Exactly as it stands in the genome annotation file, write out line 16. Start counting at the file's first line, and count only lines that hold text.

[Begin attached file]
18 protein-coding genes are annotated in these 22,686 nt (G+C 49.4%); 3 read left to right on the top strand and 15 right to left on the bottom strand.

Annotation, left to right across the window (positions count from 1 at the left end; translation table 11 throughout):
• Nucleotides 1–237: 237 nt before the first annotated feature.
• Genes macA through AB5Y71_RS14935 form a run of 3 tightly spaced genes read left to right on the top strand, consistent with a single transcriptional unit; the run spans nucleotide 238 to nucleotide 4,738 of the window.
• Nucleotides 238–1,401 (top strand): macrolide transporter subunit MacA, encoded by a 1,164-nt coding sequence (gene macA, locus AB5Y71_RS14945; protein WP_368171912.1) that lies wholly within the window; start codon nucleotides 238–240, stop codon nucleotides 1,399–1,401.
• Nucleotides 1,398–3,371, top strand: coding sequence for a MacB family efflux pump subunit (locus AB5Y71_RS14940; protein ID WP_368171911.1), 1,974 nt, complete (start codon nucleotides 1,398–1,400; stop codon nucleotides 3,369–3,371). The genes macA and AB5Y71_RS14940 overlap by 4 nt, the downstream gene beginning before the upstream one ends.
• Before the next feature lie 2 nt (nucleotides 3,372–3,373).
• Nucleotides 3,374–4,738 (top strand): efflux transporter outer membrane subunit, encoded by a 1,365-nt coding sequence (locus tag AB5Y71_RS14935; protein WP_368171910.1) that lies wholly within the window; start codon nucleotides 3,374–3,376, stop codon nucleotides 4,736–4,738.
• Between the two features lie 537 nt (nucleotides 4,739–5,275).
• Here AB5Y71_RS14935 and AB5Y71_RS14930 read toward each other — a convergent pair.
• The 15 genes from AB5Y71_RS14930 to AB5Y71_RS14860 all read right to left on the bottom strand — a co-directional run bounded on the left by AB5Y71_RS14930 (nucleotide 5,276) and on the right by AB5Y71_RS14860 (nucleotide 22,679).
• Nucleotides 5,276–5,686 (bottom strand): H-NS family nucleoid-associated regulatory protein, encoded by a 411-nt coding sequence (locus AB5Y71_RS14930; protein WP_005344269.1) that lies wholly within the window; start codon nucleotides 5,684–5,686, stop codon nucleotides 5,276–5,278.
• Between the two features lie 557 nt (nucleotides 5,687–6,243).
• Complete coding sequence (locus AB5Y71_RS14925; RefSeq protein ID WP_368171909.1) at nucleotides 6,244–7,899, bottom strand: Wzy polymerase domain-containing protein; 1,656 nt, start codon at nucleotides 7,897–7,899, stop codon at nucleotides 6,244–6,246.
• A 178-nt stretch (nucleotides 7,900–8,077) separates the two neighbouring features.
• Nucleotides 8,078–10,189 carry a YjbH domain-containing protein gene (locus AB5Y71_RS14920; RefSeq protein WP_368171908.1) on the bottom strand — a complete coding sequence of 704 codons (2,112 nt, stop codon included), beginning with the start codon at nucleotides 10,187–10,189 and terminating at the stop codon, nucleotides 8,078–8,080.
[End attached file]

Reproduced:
• Nucleotides 8,078–10,189 carry a YjbH domain-containing protein gene (locus AB5Y71_RS14920; RefSeq protein WP_368171908.1) on the bottom strand — a complete coding sequence of 704 codons (2,112 nt, stop codon included), beginning with the start codon at nucleotides 10,187–10,189 and terminating at the stop codon, nucleotides 8,078–8,080.